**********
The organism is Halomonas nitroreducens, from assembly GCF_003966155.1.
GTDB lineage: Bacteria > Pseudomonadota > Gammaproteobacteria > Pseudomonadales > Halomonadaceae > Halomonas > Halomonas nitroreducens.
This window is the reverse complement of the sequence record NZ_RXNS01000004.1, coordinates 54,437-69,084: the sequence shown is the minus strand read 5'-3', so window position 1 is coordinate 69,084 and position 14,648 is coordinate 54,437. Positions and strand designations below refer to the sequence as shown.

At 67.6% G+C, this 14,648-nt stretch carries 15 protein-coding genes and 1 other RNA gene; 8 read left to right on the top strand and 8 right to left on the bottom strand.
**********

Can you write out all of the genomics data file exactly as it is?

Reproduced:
The organism is Halomonas nitroreducens, from assembly GCF_003966155.1.
GTDB lineage: Bacteria > Pseudomonadota > Gammaproteobacteria > Pseudomonadales > Halomonadaceae > Halomonas > Halomonas nitroreducens.
This window is the reverse complement of the sequence record NZ_RXNS01000004.1, coordinates 54,437-69,084: the sequence shown is the minus strand read 5'-3', so window position 1 is coordinate 69,084 and position 14,648 is coordinate 54,437. Positions and strand designations below refer to the sequence as shown.

At 67.6% G+C, this 14,648-nt stretch carries 15 protein-coding genes and 1 other RNA gene; 8 read left to right on the top strand and 8 right to left on the bottom strand.